Thursday, May 19, 2011

Re-pint, er, repent! Judgment Day cometh!

Oh what rapture it would be to spend this Saturday in Southern California.

Specifically San Marcos, where the folks at The Lost Abbey, makers of some big, tasty Belgian-style beers, plan to throw a swinging End of Days party, complete with space for saints, sinners, the four horsemen of the Apocalypse and avenging angels.

"It's the end of Craft Beer Week and the world as we know it at the same time," says Sage Osterfeld, one of those Lost Abbey folks. "Can you think of a better way to go, after you've just had a great beer?"

If you haven't heard – if you've been spending more time re-pinting than repenting – for quite some time a Christian radio evangelist has been preaching that May 21, 2011, is Judgment Day – the Rapture, Jesus' return and the run-up to the annihilation of the Earth that's supposed to happen five months later. (Better get your winter seasonals brewed now.)

"It's been Judgment Day here for five years," says Osterfeld.

Known for taking an ale-infused satirical turn on religion (Devotion, Inferno Ale), Lost Abbey, part of Port Brewing, just marked its fifth anniversary, and incidentally, is looking to expand into the New Jersey market, beyond Belgian brew-loving Philadelphia, this fall.

Unless, of course, the Earth is destroyed.

On Saturday, the brewery will make its Belgian quad, Judgment Day, the centerpiece of a daylong party in the brewery's tasting room, serving the 10.5% ABV ale and other beers that use it as a base. The brewery is reserving one side of its 50-foot bar for saints, the other for sinners. A costume competition invites you to attend dressed as your favorite character from Revelations.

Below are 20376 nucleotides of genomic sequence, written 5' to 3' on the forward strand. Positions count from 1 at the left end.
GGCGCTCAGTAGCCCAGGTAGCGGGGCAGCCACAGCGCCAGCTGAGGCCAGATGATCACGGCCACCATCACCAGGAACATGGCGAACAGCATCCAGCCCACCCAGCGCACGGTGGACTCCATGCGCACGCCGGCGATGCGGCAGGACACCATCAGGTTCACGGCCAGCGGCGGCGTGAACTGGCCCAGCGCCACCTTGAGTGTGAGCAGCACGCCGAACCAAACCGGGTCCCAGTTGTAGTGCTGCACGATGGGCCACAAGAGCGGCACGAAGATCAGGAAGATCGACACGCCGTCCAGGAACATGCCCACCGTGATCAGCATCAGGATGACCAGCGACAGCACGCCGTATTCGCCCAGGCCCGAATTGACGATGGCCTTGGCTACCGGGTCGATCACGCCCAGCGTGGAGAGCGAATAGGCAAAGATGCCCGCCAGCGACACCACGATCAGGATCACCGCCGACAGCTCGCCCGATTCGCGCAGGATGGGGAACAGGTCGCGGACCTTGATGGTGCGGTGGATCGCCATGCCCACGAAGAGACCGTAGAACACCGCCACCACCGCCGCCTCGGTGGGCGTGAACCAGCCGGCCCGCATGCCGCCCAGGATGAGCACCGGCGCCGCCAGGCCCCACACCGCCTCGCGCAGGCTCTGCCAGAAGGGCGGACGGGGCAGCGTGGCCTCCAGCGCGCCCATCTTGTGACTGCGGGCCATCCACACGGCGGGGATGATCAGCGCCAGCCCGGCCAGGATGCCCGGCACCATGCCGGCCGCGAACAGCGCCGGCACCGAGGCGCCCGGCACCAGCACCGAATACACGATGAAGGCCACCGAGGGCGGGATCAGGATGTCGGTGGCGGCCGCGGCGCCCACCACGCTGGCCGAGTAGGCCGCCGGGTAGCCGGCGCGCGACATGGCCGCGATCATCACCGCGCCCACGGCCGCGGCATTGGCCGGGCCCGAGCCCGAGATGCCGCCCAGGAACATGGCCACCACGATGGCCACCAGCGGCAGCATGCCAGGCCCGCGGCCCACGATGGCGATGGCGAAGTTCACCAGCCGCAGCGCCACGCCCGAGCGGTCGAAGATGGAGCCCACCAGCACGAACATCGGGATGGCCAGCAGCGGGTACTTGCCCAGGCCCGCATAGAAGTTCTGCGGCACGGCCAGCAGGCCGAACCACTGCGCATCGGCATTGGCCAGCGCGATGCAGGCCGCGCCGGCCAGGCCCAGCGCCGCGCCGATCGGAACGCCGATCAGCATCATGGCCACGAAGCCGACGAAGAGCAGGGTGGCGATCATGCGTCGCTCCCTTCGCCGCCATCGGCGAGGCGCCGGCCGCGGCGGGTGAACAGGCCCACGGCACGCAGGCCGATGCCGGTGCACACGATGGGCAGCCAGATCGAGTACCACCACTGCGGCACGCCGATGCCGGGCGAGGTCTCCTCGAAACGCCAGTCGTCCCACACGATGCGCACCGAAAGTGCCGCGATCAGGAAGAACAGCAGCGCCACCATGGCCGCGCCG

"We've gotten a lot of calls about it," Osterfeld says, referring to the intersection of Judgment Day (the beer) and Judgment Day (the end-of-the-world proselytizing). "The local news in San Diego did a story about it."

Those calls started back in January. At first, the Lost Abbey folks were a little leery about making light of the End of Days pronouncement by Harold Camping, leader of the Family Radio Worldwide ministry. The apprehension was less about the appearance of sacrilege and more about the possibility of doomsday cults, a legitimate concern since the group that followed the Comet Hale-Bopp into the afterlife with a mass suicide in 1997 was located only 15 miles from San Marcos.

But in this case, things are quite different.

In hordes of interviews, Camping says he zeroed in on May 21, 2011, as the date for Judgment Day through close examination of the Bible. He calculated (seems more like extruded) the moment based on the date of Jesus' crucifixion (April 1, 33 A.D.), the 1,978 years hence, the number of days in a solar year (365.2422) and the 51 days from the start of April to May 21st. The product of all that mathematical contortion was then matched to some numerology representing atonement, completeness and heaven. The result: May 21, 2011.

Camping's revelation has drawn plenty of believers, including some who have trumpeted the end-is-coming message via billboards (like ones in Morris County in North Jersey and Cumberland County in South Jersey) that also, coincidentally, promote the ministry's radio show and website. (Wonder if Camping will do a big finale show like Oprah?)

But the bold pronouncement that Saturday is the Big One also has an ample share of doubters and critics. Ample, as in probably most of us.

So, who's to say some satirical, irreverent, or even gallows, humor isn't in order? After all, the doomsday prognosticator made a similar calculated forecast for 1994 (wonder if Camping forgot to carry the 1?) and yet, we're all still here.

For now, at least.

But in case you still need some reassurance about things, Osterfeld offers this comment: "I don't think anyone actually thinks the world is coming to an end."

The image above comes from Lost Abbey's website. And, yeah this site is nearly always about New Jersey beers, but this story was too good to leave behind.

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